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Performing its way into the hearts of many AR15 competition shooters is the CMC Single Stage Drop-In Trigger. Although a little pricey at over one hundred and fifty dollars, this trigger from CMC is a fantastic competition trigger.

With a pull weight of a few ounces over two pounds and an extremely clean break, pre- and post-travel of the CMC trigger is consistent with every shot.

With each shot of the CMC trigger, you won’t experience trigger creep. With a split time of .125 seconds, you’ll get minor travel to reset position, which means you’ll also be able to perform those rapid follow-up shots far more accurately than with other trigger arrangements.

ALG Defense ACT

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If you’re looking for a trigger that will help with accurate shot grouping and you don’t have to spend a fortune to do it, the ALG Defense ACT trigger may be what you need.

At a price of a little over seventy dollars, the ALG Defense ACT trigger appears to be ready for action even before you install it.

The ALG Defense comes with a polished nickel boron coating which means not only does it look good, but it’s a trigger you can count on to perform flawlessly for years.

One thing about the ALG trigger you can rely on is the clean break of this trigger. Although it has a six-pound pull weight, there’s little to almost no creep, and after only a few rounds, you’ll instinctively know when the bang happens.

Of course, with a split time of .20 seconds, rapid follow-up shots are a little challenging, but the ALG Defense trigger’s clean and precise break will help you put that shot exactly where you intend it to go.

Rise Armament Super Sporting Trigger

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Most certainly a top contender in the world of best-in-class triggers, the Super Sporting Trigger from Rise Armament comes in at a little over one hundred dollars.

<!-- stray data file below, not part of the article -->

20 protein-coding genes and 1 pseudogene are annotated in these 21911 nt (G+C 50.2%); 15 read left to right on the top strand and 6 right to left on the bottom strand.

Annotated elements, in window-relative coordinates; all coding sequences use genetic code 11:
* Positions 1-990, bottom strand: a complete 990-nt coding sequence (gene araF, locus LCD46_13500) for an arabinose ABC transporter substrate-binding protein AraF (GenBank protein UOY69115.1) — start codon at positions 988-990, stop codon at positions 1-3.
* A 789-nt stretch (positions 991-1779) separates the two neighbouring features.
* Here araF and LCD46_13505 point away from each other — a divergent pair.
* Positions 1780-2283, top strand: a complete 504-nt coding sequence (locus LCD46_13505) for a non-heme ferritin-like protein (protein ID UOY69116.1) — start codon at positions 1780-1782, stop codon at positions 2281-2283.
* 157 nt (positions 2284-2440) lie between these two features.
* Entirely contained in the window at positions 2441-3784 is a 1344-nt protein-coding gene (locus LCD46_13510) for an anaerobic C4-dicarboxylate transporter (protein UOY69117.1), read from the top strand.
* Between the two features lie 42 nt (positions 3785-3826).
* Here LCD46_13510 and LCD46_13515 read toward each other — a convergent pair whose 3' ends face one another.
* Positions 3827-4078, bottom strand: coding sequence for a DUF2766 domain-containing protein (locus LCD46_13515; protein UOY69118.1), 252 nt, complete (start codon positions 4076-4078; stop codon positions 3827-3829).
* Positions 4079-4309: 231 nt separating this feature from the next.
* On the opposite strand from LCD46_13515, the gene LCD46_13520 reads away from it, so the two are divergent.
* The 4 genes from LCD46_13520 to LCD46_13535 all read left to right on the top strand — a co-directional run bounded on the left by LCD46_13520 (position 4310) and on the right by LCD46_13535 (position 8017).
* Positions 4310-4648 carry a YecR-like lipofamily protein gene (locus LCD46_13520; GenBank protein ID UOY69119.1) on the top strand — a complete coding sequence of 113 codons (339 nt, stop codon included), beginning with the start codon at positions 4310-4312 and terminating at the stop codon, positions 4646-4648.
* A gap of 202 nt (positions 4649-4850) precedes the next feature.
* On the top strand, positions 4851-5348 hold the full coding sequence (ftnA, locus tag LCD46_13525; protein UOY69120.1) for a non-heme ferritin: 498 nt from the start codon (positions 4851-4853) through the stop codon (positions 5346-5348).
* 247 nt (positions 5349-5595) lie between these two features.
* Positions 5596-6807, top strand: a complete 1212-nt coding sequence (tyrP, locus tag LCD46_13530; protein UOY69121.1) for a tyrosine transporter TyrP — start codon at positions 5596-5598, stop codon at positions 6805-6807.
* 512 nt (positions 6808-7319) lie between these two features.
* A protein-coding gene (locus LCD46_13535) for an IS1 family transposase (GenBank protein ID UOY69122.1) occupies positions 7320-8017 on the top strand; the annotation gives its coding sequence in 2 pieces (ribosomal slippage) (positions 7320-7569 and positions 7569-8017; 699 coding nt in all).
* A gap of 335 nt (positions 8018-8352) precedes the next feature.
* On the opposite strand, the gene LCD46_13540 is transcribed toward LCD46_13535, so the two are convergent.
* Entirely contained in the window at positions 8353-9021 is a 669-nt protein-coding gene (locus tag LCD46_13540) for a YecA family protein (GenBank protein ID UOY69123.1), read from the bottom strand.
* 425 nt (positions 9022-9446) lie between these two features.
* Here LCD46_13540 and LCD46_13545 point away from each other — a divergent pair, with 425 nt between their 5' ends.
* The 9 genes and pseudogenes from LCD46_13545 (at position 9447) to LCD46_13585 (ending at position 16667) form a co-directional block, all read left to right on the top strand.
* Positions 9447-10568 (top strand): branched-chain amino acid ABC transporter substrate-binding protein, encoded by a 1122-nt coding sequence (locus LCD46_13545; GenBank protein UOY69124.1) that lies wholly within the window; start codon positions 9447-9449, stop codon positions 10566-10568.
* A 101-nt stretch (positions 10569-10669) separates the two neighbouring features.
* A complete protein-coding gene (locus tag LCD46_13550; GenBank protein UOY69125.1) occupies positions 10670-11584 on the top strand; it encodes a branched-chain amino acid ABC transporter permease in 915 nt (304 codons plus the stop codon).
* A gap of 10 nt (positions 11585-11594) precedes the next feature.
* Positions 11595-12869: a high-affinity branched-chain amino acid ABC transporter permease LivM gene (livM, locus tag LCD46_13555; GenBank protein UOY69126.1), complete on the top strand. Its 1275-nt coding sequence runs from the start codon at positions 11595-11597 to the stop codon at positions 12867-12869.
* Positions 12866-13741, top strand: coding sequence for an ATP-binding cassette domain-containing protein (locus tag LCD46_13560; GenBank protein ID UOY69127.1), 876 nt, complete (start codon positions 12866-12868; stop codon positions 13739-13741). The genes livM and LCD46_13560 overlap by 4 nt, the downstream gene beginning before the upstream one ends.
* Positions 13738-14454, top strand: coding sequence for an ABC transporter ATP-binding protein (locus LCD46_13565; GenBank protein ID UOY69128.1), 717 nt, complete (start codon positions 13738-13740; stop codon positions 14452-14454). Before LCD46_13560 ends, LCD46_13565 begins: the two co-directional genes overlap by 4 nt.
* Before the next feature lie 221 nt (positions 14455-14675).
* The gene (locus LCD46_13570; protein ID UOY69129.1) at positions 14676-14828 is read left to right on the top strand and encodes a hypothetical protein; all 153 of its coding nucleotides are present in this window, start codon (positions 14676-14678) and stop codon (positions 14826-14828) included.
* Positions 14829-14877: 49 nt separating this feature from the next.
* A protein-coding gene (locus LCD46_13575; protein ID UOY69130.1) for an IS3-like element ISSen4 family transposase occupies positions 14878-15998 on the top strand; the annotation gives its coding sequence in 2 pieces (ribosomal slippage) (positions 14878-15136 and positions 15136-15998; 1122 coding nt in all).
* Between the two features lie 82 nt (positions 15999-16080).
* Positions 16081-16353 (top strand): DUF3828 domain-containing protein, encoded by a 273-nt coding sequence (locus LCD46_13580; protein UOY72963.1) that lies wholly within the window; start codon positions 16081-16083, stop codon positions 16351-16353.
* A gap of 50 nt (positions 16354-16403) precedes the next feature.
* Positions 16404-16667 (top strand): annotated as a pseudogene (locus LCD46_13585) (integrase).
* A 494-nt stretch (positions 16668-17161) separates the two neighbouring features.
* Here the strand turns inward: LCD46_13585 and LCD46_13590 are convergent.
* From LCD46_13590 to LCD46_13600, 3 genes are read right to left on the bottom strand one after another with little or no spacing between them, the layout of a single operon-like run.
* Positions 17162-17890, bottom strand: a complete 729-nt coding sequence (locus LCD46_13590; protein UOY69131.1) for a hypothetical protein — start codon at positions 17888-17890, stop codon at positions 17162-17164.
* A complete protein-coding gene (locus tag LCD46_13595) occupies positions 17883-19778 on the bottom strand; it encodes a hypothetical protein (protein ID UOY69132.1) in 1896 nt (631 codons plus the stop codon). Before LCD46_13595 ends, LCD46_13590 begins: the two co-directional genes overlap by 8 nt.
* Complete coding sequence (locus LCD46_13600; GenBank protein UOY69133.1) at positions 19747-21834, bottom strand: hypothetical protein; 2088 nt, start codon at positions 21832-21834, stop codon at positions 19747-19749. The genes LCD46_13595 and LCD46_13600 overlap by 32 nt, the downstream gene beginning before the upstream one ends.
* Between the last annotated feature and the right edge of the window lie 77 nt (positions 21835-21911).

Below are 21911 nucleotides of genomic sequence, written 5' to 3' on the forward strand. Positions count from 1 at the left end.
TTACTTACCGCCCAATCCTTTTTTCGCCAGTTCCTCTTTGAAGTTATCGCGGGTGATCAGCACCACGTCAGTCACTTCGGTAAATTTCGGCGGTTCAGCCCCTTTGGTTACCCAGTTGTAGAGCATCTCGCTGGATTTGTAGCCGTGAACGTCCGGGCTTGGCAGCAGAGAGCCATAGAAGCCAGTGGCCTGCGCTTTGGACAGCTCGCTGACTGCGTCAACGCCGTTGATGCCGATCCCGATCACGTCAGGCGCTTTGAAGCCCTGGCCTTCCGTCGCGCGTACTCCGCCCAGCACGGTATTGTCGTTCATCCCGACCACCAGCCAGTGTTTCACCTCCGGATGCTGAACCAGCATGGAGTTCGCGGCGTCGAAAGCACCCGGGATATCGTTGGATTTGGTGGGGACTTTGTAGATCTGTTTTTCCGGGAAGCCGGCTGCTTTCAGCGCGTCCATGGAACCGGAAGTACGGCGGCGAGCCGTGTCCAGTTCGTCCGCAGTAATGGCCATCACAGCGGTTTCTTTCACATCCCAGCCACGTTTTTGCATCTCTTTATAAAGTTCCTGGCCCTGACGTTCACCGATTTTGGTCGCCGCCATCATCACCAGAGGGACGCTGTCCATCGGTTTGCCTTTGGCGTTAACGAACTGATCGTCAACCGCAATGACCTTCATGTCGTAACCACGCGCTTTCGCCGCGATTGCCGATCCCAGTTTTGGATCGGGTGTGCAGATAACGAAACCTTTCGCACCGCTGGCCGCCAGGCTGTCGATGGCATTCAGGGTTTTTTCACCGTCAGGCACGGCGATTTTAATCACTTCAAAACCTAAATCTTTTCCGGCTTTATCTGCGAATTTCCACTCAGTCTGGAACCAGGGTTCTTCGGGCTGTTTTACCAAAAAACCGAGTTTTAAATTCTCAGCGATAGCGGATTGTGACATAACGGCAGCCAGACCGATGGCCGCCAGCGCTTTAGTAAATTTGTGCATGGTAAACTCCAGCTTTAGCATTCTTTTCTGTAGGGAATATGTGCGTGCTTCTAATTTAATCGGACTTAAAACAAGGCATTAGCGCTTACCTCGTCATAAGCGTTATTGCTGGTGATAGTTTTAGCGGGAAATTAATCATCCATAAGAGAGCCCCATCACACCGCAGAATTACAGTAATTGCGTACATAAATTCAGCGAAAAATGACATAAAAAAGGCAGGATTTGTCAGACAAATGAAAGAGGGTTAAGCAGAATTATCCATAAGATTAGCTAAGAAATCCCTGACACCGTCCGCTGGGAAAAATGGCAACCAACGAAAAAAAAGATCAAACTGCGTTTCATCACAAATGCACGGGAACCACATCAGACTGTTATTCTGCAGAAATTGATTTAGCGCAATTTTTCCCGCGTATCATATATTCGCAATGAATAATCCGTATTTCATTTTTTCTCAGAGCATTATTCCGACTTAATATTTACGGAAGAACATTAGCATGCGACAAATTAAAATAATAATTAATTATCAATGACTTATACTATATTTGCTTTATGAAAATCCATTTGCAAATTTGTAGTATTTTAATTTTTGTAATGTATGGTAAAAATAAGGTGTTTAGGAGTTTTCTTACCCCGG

One feature of the Rise Armaments trigger is that it comes with two receiver set screws. When shooting competitively, the last thing you want to experience is your trigger pins backing out. Tightening the set screws of the Rise Armament trigger in the lower receiver will drop that problem dead in its tracks.

There is, however, a challenge with the installation of both set screws as the trigger springs will often get in the way. When installing this trigger and choosing to utilize both set screws, a severe amount of patience is required.

Aside from the set-screw drawback, the Super Sporting Trigger has so many features that vault it into the winner’s circle. The trigger itself has an extremely clean break and surprisingly little take-up and reset.

One of the best features of the Rise Armament Super Sporting Trigger is that it has a split time of only .16 seconds and a pull weight of about four pounds. This combination of quick trigger travel and four-pound pull weight places Rise Armament Super Sporting Trigger precisely in the wheelhouse that an AR15 rifle needs during competition.

To the competitor, this means that they’ll have the ability to perform rapid and accurate follow-up shots. As any 3-gun contestant will tell you, the ability to blow away targets in the least amount of time not only requires a precise aim but a trigger that allows rapid fire when necessary.

Written by Ana Weaver